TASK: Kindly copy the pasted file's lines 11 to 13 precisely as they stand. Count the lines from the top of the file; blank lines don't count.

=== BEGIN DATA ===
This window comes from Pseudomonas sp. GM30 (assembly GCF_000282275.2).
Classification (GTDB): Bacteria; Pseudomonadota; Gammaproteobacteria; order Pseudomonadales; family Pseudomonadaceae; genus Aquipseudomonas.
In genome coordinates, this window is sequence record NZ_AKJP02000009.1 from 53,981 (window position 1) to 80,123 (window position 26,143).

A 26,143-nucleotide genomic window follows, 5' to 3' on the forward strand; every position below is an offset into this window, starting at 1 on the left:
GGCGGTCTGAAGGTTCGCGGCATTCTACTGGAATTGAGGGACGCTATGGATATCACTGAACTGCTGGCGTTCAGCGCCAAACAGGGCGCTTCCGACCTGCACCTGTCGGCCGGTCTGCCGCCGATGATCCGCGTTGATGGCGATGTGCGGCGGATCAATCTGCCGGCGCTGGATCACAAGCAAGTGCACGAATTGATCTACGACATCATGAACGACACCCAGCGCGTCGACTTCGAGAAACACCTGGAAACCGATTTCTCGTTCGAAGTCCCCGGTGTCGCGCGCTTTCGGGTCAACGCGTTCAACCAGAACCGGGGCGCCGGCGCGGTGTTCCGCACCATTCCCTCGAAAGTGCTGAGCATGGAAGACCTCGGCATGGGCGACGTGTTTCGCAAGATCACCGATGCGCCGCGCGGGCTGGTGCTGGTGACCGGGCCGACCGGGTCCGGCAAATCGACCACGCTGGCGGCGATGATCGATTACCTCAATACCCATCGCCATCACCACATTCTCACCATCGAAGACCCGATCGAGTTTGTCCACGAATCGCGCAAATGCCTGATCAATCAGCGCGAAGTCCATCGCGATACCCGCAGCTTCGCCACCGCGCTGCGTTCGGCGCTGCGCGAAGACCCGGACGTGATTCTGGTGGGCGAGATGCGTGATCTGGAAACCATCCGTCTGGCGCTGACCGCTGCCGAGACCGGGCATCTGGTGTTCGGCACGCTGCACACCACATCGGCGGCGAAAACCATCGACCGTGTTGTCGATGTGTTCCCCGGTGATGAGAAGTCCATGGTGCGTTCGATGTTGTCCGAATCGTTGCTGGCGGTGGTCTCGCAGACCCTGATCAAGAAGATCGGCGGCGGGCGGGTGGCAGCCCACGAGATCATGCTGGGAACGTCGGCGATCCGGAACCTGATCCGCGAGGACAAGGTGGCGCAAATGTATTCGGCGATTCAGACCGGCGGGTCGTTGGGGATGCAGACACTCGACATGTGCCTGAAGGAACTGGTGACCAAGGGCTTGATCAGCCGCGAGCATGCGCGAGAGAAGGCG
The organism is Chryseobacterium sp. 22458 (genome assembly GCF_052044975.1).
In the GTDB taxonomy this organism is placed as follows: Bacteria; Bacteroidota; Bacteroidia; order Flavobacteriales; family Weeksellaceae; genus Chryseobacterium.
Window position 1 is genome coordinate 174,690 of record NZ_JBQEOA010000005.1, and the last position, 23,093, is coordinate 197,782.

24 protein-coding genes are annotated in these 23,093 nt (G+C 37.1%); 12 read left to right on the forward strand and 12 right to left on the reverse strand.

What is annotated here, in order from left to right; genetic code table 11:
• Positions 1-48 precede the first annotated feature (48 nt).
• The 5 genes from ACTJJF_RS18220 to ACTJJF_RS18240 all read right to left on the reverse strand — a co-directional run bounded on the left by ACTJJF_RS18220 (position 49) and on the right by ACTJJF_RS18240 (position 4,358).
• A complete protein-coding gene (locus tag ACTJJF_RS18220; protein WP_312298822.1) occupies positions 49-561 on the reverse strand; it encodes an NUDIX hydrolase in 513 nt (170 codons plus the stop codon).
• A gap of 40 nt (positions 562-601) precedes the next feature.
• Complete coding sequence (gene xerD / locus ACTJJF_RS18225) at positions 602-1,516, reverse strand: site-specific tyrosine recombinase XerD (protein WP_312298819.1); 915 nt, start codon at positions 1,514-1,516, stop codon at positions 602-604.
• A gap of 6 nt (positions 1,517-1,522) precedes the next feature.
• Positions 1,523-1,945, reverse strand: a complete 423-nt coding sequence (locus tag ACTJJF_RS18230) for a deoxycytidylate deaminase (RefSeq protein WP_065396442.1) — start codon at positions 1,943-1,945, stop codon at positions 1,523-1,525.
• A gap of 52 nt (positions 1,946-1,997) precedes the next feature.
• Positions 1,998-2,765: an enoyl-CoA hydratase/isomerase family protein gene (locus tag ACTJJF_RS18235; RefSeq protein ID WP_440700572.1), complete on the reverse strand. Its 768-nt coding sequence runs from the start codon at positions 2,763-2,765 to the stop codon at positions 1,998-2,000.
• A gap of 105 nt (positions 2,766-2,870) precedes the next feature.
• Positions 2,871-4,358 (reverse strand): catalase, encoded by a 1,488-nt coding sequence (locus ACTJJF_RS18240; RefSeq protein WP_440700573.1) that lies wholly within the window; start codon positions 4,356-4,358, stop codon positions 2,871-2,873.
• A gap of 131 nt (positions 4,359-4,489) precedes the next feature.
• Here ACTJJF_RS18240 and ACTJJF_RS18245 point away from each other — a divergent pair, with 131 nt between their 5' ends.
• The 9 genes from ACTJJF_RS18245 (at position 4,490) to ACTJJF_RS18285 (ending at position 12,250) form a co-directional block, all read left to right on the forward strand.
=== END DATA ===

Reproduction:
• Positions 1-48 precede the first annotated feature (48 nt).
• The 5 genes from ACTJJF_RS18220 to ACTJJF_RS18240 all read right to left on the reverse strand — a co-directional run bounded on the left by ACTJJF_RS18220 (position 49) and on the right by ACTJJF_RS18240 (position 4,358).
• A complete protein-coding gene (locus tag ACTJJF_RS18220; protein WP_312298822.1) occupies positions 49-561 on the reverse strand; it encodes an NUDIX hydrolase in 513 nt (170 codons plus the stop codon).